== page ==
A Researcher May Have Found an Incredible Health Benefit of Rollercoasters

A Reddit thread posted in March of 2016 titled "Kidney stone passers of Reddit: how painful was your experience?" lists the following as the top response: 

"It's like flossing your urethra with barbed wire."


But, there's a new report in The Atlantic that might provide some relief to the estimated 300,000 Americans who suffer from kidney stones. 

Dr. David Wartinger, a professor emeritus at Michigan State University, has found a possible solution to the intense pain caused by passing kidney stones: rollercoasters.

The Atlantic's James Hamblin provides a concise, fascinating report of how Wartinger made his discovery, but here are the basics: Wartinger found that East Lansing residents who made the trip to Disney's Magic Kingdom each spring were coming back home with fewer kidney stones. Wartinger posited that the centripetal force of the rollercoaster ride might be drawing the stones out of patients' kidneys and through their urethras. 

Not satisfied with that anecdotal evidence, Wartinger constructed a 3D printed renal system, filled it with real urine and kidney stones, and took it for a series of test rides at the Big Thunder Mountain rollercoaster at the Magic Kingdom in Orlando. Per the Atlantic, Wartinger found that "the stones passed 63.89 percent of the time while the kidneys [rode] in the back of the car. When they were in the front, the passage rate was only 16.67 percent."

Wartinger, who previously wrote about his experiment in the the Journal of the American Osteopathic Association in October 2016, is now hoping to test the rollercoaster theory in a full clinical trial.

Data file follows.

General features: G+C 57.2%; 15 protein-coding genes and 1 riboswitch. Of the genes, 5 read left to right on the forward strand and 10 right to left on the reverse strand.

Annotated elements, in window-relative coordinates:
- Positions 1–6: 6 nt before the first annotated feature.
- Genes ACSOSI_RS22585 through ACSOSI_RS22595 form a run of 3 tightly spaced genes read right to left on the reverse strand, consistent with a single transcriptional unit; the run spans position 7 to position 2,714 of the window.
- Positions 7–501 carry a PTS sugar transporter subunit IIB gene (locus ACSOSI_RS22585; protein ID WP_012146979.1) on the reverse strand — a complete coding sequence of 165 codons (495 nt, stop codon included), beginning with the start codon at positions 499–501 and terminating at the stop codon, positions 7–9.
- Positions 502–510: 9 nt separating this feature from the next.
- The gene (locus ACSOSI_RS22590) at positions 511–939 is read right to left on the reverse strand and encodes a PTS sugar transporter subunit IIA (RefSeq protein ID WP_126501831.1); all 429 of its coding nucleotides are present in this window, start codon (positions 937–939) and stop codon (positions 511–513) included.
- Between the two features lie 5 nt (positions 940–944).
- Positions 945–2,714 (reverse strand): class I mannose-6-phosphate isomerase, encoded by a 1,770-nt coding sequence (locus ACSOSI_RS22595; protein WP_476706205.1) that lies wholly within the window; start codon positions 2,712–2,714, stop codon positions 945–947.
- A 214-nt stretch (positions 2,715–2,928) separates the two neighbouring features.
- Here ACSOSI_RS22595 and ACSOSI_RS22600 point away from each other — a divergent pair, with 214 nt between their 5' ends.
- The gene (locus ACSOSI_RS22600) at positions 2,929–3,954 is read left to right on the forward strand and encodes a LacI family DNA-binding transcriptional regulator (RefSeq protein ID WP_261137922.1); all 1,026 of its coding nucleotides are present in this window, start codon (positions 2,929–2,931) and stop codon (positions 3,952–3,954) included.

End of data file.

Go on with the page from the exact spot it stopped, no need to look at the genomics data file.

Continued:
Why does this matter?

Let's go back to Reddit for another description of what it's like to suffer with a kidney stone. 

"It feels like I have to pee really bad constantly but can't get any relief, and there's crippling pain in my lower abdomen and back. I basically just lay there crying, sometimes on the tile floor in the bathroom because the coolness feels a little better. Oh, on top of that, I vomit constantly until I can get to the ER and get anti nausea meds."

You'll note that the experience is recalled as not only painful, but lengthy. If Wartinger's theory is proven consistently effective, it could provide a solution that is, at the very least, less time consuming. 

It's also cheaper than the alternative. 

HealthDay reports that who don't pass their stones in the painful, old fashioned way have  three treatment options available to them: shock-wave lithotripsy, in which magnetic waves are used to crush the stone; Ureteroscopy, in which a tube is inserted into the urethra to crush the stone; and Percutaneous nephrolithotomy, which uses a very thin camera to search inside the urinary tract system to locate and remove the stone. 

Each of these sets the insured patient back about $100 to $150 in co-pays, but can add tens of thousand of dollars to the nation's overall healthcare costs. 

On top of that, HealthDay reports that there are significant odds that each of those outpatient procedures might require follow up care due to complications. "One in seven of the patients experienced complications that required hospitalization or emergency care within 30 days of treatment," HealthDay reported, with the average cost of follow-up care around $30,000. 

So, how significant could Wartinger's research prove to be? Let's take a look at one more Reddit comment: 

"My uncle was in so much pain when he passed his that he ripped the sink off the wall at the hospital."

Here's hoping Wartinger is granted that trial.